Spiff up the parks. From Forestwood to the small neighborhood parks, our park system is an important part of the quality of life in our city. Personnel problems and inconsiderate users have led to substantial deterioration. We need to fix that now. The city is getting a good start, actively seeking to hire two full time park employees. Let’s leverage our community’s love for the parks by creating a Volunteers in Parks program. For an added incentive, offer free community center or pool membership to those who log a large number of hours in service.

5

Repair the streets. From bone shaking potholes to substantial sections of exposed concrete at the edges of the asphalt, our streets suffered from years of neglect under our recently departed public works director. As we look to hire a new director, we must be sure that he has the knowledge and experience necessary to maintain the streets properly. Familiarity with the technical issues of street maintenance, as well as the various grant opportunities which our city has missed out on for years, are both vital.

6

Set a standard of transparency. Our city has an archaic system of information management, which makes no effort at transparency. Putting all the city’s financial details, including the checkbook and invoices, would be a great start. Improved policies and procedures for complying with the Sunshine Law are vital. And most important of all, a shift in attitude among certain city employees who view themselves as gatekeepers is long overdue. The public’s business should be accessible to the public, period.

7

Put elected officials in their lane. Every elected official has his priorities, but our charter makes it clear that they are not permitted to interact with city staff. Our charter makes it crystal clear: “The council and its members shall deal with all city officers and employees who are subject to the direction and supervision of the manager solely through the manager. Neither the council nor its members shall give orders, directions, or instructions to any such officer or employee, either publicly or privately.” This provision is violated constantly by council members, who insist on being sand in the gears of city government. And while we’re at it, let’s respect the time and authority of the city manager. While he answers to the council, that doesn’t give members license to be unreasonable in their demands or demeaning in their attitude.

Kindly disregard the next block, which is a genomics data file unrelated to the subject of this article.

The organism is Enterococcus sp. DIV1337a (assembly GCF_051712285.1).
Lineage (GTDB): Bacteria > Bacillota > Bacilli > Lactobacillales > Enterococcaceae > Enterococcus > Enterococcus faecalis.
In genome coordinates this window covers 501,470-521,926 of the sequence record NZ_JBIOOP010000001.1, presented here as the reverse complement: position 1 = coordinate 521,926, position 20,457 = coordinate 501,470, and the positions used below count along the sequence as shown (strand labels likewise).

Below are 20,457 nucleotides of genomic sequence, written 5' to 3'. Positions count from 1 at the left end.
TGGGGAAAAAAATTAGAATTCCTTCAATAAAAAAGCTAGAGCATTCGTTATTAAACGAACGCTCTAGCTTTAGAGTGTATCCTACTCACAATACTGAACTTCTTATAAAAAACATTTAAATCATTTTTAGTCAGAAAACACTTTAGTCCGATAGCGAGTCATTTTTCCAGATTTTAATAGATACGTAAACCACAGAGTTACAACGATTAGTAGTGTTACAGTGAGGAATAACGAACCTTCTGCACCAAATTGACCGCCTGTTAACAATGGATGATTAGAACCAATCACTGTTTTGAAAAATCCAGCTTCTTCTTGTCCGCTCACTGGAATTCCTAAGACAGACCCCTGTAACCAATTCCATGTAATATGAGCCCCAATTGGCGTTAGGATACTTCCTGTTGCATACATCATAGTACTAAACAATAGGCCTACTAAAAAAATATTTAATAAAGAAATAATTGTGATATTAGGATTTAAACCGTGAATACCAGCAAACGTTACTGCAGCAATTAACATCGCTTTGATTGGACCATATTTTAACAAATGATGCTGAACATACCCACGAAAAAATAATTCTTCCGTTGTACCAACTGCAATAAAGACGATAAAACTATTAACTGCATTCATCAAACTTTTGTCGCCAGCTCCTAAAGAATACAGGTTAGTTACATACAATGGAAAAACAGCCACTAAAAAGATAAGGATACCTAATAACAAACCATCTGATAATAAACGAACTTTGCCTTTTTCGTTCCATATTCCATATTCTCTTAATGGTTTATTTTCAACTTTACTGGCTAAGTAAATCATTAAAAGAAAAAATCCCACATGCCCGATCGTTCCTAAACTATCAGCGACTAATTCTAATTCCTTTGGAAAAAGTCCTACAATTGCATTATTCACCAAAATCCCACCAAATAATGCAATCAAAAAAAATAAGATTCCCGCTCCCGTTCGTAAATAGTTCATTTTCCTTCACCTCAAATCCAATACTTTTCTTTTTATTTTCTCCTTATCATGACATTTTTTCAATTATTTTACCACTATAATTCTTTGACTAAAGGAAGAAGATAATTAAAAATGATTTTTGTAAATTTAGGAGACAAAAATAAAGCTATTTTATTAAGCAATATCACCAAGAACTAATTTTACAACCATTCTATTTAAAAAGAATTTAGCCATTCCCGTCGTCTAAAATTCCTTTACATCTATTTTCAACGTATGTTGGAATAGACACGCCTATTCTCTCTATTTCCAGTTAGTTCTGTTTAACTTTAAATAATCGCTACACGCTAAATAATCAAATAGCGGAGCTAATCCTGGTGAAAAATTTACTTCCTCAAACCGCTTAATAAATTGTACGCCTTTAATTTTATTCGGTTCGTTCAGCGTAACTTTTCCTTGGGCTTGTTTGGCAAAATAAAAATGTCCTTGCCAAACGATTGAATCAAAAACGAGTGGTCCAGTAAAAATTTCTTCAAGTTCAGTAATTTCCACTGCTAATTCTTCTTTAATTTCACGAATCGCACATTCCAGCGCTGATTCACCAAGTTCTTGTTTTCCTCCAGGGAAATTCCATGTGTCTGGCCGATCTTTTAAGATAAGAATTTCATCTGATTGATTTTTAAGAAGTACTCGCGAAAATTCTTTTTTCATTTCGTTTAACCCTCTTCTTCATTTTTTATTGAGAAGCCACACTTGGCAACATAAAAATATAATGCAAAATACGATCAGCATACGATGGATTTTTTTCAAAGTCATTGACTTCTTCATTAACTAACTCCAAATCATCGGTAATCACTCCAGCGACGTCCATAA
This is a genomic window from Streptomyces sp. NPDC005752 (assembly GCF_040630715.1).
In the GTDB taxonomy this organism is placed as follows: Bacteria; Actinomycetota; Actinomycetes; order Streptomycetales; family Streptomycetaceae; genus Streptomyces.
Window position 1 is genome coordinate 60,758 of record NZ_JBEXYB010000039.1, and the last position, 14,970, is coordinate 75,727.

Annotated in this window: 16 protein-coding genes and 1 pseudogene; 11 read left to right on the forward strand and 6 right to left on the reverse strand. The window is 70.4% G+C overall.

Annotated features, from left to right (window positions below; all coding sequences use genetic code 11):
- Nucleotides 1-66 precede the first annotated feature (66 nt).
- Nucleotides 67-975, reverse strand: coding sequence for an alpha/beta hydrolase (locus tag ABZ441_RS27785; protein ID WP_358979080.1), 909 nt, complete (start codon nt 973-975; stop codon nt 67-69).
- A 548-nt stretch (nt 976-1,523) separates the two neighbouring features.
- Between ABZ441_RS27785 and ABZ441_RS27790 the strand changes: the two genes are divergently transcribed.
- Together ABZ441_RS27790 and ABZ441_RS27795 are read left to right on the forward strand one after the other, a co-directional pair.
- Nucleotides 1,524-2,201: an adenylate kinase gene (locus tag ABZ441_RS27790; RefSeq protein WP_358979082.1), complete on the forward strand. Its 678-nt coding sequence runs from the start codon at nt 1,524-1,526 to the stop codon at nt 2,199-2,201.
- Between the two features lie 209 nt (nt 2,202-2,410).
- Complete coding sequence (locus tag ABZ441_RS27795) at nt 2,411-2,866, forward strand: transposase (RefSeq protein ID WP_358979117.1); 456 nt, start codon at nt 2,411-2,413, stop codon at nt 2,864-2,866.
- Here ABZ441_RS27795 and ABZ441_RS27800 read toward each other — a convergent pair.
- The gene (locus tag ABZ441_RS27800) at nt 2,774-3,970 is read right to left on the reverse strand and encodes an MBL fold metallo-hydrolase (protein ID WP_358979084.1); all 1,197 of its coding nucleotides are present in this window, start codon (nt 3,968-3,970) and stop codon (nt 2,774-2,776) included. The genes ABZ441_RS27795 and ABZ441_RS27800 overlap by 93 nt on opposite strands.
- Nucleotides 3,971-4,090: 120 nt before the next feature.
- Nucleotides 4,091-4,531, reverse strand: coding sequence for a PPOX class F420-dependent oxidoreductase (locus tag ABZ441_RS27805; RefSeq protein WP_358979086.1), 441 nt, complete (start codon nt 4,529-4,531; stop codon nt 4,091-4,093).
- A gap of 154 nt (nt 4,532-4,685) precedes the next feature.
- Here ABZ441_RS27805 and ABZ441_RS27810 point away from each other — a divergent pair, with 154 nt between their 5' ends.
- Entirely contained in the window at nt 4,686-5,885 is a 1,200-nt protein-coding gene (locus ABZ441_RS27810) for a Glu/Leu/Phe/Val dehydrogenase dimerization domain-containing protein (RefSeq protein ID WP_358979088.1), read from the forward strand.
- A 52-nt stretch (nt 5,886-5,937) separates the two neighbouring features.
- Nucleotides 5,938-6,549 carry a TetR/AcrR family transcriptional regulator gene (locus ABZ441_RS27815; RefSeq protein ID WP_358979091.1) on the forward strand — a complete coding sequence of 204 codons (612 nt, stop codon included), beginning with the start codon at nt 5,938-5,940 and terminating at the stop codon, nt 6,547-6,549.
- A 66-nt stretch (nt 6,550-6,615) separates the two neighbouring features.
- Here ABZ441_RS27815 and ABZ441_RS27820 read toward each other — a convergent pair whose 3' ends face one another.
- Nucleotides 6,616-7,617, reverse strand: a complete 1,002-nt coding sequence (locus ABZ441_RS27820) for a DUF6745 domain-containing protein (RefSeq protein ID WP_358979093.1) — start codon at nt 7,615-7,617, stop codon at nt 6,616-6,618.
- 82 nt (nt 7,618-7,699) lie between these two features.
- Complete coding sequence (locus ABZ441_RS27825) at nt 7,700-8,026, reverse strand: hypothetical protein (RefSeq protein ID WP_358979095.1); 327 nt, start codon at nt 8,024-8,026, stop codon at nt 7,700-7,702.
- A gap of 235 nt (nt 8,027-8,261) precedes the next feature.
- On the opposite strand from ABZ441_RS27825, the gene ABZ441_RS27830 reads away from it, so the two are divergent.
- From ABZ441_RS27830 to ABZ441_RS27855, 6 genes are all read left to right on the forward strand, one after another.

8

Push forward on vacant and problem properties. Promote the adjacent lot program. Explore planting vacant lots with helpful indigenous plants and just mowing the edges. Move swiftly against dangerous properties, rather than waiting until 6 years of taxes are unpaid. Implement a rapid strike force to abate dumping on vacant properties. Demand action from the worst violators in both the downtown and West Florissant business districts. Continue to pursue nuisance remedies for businesses which are havens for criminal activity.

9

Put on a happy face. Ferguson has slowly drifted from being “The Kirkwood of North County” to a troubled place whose most able citizens are heading for the exit. But the full picture is far better than its detractors paint it. In the past decade, the downtown business district has been transformed, with millions of dollars invested in high quality mixed use buildings which are almost fully occupied. The housing stock is booming, with a successful property restoration program driving the rehab of vacant homes, and a steady stream of improvements by existing homeowners. We have much to be proud of in Ferguson, and with a handful of changes, we can restore the shine to our city, the jewel of North County.